March 22, 2012
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As in real estate, when it comes to polling places the three most important factors are location, location, location. The closer to home the polling place is located, the more likely that citizens will vote. In this important election year, however, many budget-strapped states are cutting back on locations, particularly in low-income and minority neighborhoods.
It’s a troubling development that could negatively impact participation in November.
This week in Omaha, Nebraska, voters and voting rights advocates are protesting the closing of more than 100 polling locations—-over half the locations in Omaha—-by Douglas County Election Commissioner Dave Phipps. Outraged citizens say the decisions were made without citizen input, and primarily affect communities with the highest percentage of minorities.
Nebraskans for Civic Reform conducted an analysis and found that minority populations were disproportionately affected by the new polling locations. (They are part of a coalition that includes: Omaha NAACP, Heartland Workers Center, OLA-Allied Latino Organizations, Nebraska League of Women Voters, North Omaha Voter Coalition, Nebraska ACLU, MYLPA, Latino American Commission, Black Men United, Nebraska AARP, Nebraska Appleseed).
“The three legislative districts with the highest minority populations are districts 5, 7 and 11. Those districts also rank as the fewest, second fewest, and fourth fewest in number of precincts and thus polling locations,” says Adam Morfeld, executive director of Nebraskans for Civic Reform. "It may very well be that Commissioner Phipps did not have discriminatory intent, but his actions or lack thereof have a discriminatory effect."
While more and more states have reduced polling locations in an attempt to save money, the voting rights community is concerned that closed polling locations, the resulting long lines, lack of plans for communicating with voters about their new poll sites, and new strict photo ID rules could produce the perfect storm for Election Day.
Taken together, voters may be too frustrated by the hoops and hurdles they need to jump through--and simply not vote.
In Omaha, Commission Phipps has no plans
to make voting more accessible and convenient, saying he is unwilling to send out additional early voting request cards and other educational materials to voters to mitigate the impact of the closings.
“We have done the research and we have determined that about 20 percent of our constituents don’t have cars. And there are additional residents who don’t have reliable transportation,” said Ben Gray, a member of the Omaha City Council, in an interview with BET.com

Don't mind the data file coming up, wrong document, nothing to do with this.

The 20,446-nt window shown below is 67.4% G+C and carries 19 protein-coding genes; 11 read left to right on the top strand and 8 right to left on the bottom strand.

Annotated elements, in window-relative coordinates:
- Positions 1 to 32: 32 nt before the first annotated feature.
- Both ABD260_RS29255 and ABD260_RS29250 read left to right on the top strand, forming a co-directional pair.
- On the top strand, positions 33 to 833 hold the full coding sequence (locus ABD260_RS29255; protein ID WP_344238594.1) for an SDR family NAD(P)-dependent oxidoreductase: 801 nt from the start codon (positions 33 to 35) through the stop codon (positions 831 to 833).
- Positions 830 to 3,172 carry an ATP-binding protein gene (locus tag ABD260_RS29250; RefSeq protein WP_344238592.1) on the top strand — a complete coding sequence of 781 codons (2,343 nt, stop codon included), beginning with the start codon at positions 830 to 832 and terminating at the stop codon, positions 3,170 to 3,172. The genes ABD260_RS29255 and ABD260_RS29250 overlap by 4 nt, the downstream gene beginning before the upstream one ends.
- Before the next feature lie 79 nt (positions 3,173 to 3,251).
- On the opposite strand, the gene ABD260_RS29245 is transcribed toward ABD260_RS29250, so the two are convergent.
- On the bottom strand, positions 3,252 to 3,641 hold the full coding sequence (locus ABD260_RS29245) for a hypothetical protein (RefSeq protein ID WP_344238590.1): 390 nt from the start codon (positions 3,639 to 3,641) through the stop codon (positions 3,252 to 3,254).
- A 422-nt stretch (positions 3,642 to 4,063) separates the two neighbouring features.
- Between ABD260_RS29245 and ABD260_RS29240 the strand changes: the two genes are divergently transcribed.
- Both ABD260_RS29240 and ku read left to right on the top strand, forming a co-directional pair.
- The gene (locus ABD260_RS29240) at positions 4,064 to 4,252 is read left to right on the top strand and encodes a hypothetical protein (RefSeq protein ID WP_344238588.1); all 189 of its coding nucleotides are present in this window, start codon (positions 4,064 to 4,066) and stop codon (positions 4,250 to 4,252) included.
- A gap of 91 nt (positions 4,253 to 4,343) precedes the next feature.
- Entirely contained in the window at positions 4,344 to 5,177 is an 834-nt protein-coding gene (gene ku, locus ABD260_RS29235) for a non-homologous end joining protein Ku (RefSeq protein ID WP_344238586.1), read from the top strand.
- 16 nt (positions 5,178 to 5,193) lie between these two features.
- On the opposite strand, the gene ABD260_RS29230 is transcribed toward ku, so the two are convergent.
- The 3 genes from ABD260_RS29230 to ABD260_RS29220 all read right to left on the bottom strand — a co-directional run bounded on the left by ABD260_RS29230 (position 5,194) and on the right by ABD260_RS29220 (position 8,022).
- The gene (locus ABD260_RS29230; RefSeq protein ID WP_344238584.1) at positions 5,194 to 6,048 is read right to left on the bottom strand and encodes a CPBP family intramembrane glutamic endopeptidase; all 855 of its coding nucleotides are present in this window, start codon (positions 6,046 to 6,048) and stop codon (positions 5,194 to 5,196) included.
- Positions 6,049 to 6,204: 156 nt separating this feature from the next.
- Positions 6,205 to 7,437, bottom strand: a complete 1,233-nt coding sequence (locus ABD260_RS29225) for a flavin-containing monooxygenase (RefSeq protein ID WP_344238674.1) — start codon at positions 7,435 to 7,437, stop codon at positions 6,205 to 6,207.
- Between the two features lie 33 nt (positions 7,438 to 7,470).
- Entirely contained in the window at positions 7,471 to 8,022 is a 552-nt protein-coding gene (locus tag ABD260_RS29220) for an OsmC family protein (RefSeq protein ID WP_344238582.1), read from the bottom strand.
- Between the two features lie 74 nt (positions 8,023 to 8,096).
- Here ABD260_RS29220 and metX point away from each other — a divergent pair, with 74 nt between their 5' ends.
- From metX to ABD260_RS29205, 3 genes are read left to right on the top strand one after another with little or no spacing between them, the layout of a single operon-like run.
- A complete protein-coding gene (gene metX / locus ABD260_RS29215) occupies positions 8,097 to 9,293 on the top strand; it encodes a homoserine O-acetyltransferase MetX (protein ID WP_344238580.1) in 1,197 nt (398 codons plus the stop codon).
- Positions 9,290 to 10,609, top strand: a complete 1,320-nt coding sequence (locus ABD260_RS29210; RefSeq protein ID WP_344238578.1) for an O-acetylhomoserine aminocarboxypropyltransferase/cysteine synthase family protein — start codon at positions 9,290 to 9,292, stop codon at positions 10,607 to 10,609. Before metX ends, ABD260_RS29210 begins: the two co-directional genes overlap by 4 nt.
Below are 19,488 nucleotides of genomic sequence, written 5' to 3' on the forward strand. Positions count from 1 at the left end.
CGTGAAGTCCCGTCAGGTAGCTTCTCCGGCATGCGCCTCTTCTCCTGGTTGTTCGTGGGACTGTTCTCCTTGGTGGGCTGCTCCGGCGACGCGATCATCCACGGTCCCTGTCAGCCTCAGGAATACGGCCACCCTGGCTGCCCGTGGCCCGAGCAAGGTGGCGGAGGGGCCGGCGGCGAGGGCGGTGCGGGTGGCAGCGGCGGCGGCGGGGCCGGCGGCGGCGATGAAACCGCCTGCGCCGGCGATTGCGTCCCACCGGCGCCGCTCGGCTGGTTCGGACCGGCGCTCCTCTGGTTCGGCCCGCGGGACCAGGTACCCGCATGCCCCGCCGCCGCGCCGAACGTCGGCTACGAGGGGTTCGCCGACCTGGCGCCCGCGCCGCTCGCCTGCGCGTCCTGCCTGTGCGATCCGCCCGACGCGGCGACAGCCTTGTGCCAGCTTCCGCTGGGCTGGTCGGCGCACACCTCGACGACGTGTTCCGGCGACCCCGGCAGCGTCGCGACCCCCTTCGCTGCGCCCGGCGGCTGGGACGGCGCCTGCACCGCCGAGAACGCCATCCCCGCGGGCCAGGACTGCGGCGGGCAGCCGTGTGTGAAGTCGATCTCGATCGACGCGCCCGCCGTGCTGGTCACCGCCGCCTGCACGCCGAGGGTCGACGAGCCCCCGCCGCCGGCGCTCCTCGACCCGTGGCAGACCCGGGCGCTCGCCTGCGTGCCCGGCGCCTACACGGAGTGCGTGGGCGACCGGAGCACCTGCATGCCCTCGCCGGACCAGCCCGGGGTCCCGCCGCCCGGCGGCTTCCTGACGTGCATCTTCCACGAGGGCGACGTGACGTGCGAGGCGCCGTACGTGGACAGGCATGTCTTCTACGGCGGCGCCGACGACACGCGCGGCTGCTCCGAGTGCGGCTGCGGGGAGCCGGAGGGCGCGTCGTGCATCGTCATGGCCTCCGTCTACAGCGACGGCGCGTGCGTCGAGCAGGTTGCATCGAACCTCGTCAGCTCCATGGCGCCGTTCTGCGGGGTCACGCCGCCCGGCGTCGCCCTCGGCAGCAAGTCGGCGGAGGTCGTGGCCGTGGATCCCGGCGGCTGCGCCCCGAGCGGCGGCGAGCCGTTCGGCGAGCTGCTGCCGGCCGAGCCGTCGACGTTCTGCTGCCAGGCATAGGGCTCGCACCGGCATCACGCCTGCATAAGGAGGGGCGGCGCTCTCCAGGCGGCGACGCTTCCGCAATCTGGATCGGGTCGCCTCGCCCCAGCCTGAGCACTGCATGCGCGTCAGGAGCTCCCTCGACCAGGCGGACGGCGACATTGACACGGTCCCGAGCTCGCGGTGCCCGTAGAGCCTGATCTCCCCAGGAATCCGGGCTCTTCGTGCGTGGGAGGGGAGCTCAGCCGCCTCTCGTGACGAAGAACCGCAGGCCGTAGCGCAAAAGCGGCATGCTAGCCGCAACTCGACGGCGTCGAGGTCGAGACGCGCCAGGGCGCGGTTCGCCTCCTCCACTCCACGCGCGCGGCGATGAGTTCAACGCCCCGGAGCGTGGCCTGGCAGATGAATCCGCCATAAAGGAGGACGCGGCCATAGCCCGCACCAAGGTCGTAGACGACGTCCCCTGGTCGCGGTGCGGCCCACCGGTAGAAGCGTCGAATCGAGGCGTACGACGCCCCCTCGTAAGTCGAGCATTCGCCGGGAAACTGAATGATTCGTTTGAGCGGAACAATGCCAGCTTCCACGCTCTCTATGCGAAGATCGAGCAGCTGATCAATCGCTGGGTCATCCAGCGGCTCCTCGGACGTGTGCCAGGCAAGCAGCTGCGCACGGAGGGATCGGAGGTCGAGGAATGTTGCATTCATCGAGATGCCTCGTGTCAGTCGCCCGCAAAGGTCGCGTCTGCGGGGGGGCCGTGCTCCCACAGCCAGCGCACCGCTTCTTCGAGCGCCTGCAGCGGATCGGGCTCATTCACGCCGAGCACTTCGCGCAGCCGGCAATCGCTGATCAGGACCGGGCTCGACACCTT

about the planned closures.
“It leaves me thinking that this is part of a national trend by Republicans to minimize the African-American vote,” he said. “It’s not just going to affect the vote in this November’s presidential election. It’s going to suppress the vote far beyond that.”
In 2010, voting rights advocates in Fresno, California pointed to disproportionate polling place cuts as suppressive. According to the Fresno Bee
, in gubernatorial elections in 1998, 2002 and 2006, Fresno County's turnout was 1.4 to 3.2 percentage points below the state average. In 2010, after the closures, voting in Fresno was 7.4 percentage points below the average. Critics said that the closings disproportionately impacted the lower-income residents of southern Fresno.
The issue potentially affects both sides of the political aisle. Last year, State Representative Rich Morthland of Moline, IL, a Republican, accused
the Democratic County Clerk of closing polling centers in traditional Republican strongholds.
Location, Location, Location
A 2003 study by Political Scientists Moshe Haspel of Spelman College in Atlanta and H. Gibbs Knotts of Western Carolina University found that even a small increase in the distance between home and the ballot box causes a significant decline in the likelihood that an individual will show up on Election Day.
They found that in the typical Atlanta neighborhood, registered voters who lived within a few blocks of their polling places were 10 percentage points more likely to vote than those who lived seven-tenths of a mile from their polling places.
Research Scientist Kenneth F. McCue of the California Institute of Technology found similar results when he studied location of the polls and voting patterns. His data show a pattern of decreases in voting for non-whites as distance from the polling place increases.
“While the need to balance the budget is understandable, the right to vote is priceless,” says Michael Slater, executive director of Project Vote. “Election officials need to carefully consider the negative impact of these closures, and citizens, voting rights advocates, and the media need to keep a close eye on whether these decisions—whether accidentally or intentionally—have a disproportionate impact on particular communities.”
Sarah Massey is a spokeswoman for Project Vote. Project Vote is a national nonpartisan, nonprofit 501(c)(3) that works to empower, educate, and mobilize low-income, minority, youth, and other marginalized and under-represented voters.